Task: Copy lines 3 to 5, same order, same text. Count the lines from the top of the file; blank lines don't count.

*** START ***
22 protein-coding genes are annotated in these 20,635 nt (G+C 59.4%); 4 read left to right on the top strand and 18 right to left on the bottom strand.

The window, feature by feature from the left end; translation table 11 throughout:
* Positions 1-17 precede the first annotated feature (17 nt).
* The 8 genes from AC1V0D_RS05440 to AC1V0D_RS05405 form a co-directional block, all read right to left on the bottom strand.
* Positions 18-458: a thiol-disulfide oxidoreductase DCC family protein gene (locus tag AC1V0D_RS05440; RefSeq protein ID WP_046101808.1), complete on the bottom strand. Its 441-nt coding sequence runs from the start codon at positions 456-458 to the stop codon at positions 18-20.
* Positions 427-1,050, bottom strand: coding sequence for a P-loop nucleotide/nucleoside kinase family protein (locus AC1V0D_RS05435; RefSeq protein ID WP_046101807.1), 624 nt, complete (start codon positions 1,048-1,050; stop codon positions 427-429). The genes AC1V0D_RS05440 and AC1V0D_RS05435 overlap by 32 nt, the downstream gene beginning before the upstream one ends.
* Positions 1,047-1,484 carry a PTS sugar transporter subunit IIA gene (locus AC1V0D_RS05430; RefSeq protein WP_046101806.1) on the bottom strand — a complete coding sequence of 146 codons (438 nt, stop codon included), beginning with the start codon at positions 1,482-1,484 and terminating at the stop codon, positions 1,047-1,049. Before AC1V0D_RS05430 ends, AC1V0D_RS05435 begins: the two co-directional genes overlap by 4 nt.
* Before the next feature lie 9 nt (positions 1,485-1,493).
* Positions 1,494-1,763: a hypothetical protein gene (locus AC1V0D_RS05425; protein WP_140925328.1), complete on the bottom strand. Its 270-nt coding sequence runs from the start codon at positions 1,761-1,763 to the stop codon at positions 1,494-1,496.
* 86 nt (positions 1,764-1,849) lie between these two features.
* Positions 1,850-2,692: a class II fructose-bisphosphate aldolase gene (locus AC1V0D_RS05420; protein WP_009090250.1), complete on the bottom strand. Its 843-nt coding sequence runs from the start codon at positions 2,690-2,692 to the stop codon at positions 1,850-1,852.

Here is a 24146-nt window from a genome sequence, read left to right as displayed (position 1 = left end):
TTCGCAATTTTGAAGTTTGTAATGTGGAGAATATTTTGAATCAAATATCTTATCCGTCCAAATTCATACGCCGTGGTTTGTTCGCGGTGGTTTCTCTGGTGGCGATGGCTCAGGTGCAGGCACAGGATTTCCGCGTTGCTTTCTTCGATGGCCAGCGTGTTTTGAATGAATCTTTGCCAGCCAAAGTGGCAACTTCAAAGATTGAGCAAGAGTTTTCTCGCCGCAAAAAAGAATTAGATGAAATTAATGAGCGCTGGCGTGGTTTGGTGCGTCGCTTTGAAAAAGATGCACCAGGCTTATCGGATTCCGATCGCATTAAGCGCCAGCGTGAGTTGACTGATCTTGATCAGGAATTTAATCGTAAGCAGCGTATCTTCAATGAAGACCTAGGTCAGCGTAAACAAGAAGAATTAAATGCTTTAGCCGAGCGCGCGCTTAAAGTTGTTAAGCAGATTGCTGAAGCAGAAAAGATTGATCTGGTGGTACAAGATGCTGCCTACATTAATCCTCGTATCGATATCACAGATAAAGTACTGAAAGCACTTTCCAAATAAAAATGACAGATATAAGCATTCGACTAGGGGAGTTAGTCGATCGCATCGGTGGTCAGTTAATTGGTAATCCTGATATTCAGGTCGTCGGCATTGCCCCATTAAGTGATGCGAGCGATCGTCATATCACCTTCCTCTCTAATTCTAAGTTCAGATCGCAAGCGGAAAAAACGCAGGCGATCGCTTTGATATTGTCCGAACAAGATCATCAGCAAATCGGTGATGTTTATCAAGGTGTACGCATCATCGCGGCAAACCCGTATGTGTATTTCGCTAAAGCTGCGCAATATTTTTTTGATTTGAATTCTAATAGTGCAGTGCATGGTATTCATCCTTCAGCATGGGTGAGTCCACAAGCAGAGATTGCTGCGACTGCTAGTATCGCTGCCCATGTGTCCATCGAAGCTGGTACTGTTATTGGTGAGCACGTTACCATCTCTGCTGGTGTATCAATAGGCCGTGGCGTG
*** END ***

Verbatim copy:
* Positions 1-17 precede the first annotated feature (17 nt).
* The 8 genes from AC1V0D_RS05440 to AC1V0D_RS05405 form a co-directional block, all read right to left on the bottom strand.
* Positions 18-458: a thiol-disulfide oxidoreductase DCC family protein gene (locus tag AC1V0D_RS05440; RefSeq protein ID WP_046101808.1), complete on the bottom strand. Its 441-nt coding sequence runs from the start codon at positions 456-458 to the stop codon at positions 18-20.